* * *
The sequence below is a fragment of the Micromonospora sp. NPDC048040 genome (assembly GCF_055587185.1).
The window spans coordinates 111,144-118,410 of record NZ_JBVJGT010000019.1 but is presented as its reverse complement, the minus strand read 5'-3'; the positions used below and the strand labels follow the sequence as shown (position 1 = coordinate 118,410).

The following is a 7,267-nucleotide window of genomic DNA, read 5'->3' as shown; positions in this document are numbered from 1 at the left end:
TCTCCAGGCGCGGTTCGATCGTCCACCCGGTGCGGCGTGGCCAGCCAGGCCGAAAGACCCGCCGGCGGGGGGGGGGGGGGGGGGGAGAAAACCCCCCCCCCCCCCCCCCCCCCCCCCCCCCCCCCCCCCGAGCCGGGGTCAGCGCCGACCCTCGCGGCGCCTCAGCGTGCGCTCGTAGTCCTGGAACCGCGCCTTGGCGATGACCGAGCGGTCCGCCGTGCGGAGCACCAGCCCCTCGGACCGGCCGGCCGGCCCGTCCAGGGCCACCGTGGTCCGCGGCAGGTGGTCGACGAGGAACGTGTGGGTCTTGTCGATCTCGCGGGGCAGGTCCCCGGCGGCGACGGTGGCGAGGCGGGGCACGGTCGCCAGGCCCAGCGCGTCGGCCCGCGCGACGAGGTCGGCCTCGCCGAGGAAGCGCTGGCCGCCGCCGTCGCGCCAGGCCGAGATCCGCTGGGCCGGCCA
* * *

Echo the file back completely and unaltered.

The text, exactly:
The sequence below is a fragment of the Micromonospora sp. NPDC048040 genome (assembly GCF_055587185.1).
The window spans coordinates 111,144-118,410 of record NZ_JBVJGT010000019.1 but is presented as its reverse complement, the minus strand read 5'-3'; the positions used below and the strand labels follow the sequence as shown (position 1 = coordinate 118,410).

The following is a 7,267-nucleotide window of genomic DNA, read 5'->3' as shown; positions in this document are numbered from 1 at the left end:
TCTCCAGGCGCGGTTCGATCGTCCACCCGGTGCGGCGTGGCCAGCCAGGCCGAAAGACCCGCCGGCGGGGGGGGGGGGGGGGGGGAGAAAACCCCCCCCCCCCCCCCCCCCCCCCCCCCCCCCCCCCCCGAGCCGGGGTCAGCGCCGACCCTCGCGGCGCCTCAGCGTGCGCTCGTAGTCCTGGAACCGCGCCTTGGCGATGACCGAGCGGTCCGCCGTGCGGAGCACCAGCCCCTCGGACCGGCCGGCCGGCCCGTCCAGGGCCACCGTGGTCCGCGGCAGGTGGTCGACGAGGAACGTGTGGGTCTTGTCGATCTCGCGGGGCAGGTCCCCGGCGGCGACGGTGGCGAGGCGGGGCACGGTCGCCAGGCCCAGCGCGTCGGCCCGCGCGACGAGGTCGGCCTCGCCGAGGAAGCGCTGGCCGCCGCCGTCGCGCCAGGCCGAGATCCGCTGGGCCGGCCA